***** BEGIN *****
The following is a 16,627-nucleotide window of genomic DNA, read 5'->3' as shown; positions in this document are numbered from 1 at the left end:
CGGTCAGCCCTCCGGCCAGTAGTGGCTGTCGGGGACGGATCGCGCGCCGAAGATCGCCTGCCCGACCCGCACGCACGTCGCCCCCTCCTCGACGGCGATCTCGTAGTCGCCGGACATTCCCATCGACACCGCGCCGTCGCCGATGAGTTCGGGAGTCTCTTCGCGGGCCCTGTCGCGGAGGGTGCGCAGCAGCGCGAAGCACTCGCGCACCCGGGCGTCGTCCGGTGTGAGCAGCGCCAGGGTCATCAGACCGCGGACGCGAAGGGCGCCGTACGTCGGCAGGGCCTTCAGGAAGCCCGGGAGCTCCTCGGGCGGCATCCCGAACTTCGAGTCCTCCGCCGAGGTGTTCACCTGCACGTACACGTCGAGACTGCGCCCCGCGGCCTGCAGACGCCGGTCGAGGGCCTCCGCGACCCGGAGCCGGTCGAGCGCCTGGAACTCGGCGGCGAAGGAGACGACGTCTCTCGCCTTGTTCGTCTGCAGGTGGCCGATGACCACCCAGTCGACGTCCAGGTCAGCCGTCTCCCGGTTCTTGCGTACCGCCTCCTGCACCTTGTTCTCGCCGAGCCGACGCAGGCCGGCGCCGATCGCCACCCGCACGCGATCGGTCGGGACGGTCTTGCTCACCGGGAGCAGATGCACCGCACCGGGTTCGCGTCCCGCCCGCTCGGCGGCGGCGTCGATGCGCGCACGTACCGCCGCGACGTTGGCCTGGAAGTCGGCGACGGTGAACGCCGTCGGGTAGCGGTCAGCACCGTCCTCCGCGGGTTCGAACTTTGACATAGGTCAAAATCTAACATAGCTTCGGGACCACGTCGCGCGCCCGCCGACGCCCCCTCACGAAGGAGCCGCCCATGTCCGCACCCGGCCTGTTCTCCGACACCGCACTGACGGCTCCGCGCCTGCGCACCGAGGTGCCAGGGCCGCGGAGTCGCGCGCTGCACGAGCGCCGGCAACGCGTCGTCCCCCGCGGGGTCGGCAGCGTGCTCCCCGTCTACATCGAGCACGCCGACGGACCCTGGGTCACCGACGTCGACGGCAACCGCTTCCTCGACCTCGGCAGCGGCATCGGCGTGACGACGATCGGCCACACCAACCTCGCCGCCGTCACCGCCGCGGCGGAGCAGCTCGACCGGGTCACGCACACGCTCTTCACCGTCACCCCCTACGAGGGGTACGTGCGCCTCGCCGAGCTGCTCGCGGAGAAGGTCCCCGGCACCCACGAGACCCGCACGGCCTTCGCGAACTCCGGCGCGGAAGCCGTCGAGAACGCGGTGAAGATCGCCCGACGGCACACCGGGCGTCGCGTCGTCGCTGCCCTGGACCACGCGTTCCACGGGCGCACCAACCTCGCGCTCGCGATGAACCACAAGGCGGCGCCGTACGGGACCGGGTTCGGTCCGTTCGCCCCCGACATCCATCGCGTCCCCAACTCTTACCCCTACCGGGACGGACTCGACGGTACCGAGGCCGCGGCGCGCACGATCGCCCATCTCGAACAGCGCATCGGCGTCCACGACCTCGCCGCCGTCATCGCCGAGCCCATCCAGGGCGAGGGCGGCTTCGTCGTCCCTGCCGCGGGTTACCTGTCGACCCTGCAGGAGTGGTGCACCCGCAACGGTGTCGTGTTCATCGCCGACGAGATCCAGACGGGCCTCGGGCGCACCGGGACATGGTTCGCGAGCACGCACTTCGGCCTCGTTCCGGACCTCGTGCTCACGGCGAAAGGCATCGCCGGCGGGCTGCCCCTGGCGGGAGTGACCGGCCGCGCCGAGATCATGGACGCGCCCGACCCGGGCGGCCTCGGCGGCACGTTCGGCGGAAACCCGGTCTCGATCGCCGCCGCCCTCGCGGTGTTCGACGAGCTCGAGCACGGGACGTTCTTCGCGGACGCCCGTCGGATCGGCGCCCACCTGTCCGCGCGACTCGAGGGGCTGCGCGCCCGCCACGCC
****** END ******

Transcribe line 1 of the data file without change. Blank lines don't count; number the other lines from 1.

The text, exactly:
The following is a 16,627-nucleotide window of genomic DNA, read 5'->3' as shown; positions in this document are numbered from 1 at the left end: